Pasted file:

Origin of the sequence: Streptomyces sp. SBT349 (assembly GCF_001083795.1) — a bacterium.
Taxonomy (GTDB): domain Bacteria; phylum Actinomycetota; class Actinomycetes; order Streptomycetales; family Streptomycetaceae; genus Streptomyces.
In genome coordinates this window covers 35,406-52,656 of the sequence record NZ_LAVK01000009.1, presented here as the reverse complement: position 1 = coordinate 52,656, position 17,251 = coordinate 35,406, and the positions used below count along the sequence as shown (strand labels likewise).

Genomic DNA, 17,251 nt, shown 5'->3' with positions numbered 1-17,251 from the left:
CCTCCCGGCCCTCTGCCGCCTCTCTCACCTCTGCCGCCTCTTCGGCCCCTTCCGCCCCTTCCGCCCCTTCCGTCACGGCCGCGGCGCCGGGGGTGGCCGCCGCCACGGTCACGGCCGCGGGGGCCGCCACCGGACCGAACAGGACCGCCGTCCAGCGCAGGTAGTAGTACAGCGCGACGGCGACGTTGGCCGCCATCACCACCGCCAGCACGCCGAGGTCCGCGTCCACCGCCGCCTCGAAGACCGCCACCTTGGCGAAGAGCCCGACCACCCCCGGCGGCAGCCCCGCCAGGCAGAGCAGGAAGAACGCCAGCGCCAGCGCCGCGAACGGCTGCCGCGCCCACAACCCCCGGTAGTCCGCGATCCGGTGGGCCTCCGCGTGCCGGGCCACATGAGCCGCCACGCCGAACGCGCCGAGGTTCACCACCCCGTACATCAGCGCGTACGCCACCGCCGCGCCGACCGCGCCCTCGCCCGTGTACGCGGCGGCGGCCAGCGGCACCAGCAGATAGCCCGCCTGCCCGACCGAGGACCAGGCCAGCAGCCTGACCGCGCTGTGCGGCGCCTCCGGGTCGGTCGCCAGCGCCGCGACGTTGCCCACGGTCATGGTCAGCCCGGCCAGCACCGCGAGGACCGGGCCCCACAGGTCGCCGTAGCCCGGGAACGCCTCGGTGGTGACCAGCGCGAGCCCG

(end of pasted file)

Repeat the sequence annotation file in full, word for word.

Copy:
Origin of the sequence: Streptomyces sp. SBT349 (assembly GCF_001083795.1) — a bacterium.
Taxonomy (GTDB): domain Bacteria; phylum Actinomycetota; class Actinomycetes; order Streptomycetales; family Streptomycetaceae; genus Streptomyces.
In genome coordinates this window covers 35,406-52,656 of the sequence record NZ_LAVK01000009.1, presented here as the reverse complement: position 1 = coordinate 52,656, position 17,251 = coordinate 35,406, and the positions used below count along the sequence as shown (strand labels likewise).

Genomic DNA, 17,251 nt, shown 5'->3' with positions numbered 1-17,251 from the left:
CCTCCCGGCCCTCTGCCGCCTCTCTCACCTCTGCCGCCTCTTCGGCCCCTTCCGCCCCTTCCGCCCCTTCCGTCACGGCCGCGGCGCCGGGGGTGGCCGCCGCCACGGTCACGGCCGCGGGGGCCGCCACCGGACCGAACAGGACCGCCGTCCAGCGCAGGTAGTAGTACAGCGCGACGGCGACGTTGGCCGCCATCACCACCGCCAGCACGCCGAGGTCCGCGTCCACCGCCGCCTCGAAGACCGCCACCTTGGCGAAGAGCCCGACCACCCCCGGCGGCAGCCCCGCCAGGCAGAGCAGGAAGAACGCCAGCGCCAGCGCCGCGAACGGCTGCCGCGCCCACAACCCCCGGTAGTCCGCGATCCGGTGGGCCTCCGCGTGCCGGGCCACATGAGCCGCCACGCCGAACGCGCCGAGGTTCACCACCCCGTACATCAGCGCGTACGCCACCGCCGCGCCGACCGCGCCCTCGCCCGTGTACGCGGCGGCGGCCAGCGGCACCAGCAGATAGCCCGCCTGCCCGACCGAGGACCAGGCCAGCAGCCTGACCGCGCTGTGCGGCGCCTCCGGGTCGGTCGCCAGCGCCGCGACGTTGCCCACGGTCATGGTCAGCCCGGCCAGCACCGCGAGGACCGGGCCCCACAGGTCGCCGTAGCCCGGGAACGCCTCGGTGGTGACCAGCGCGAGCCCG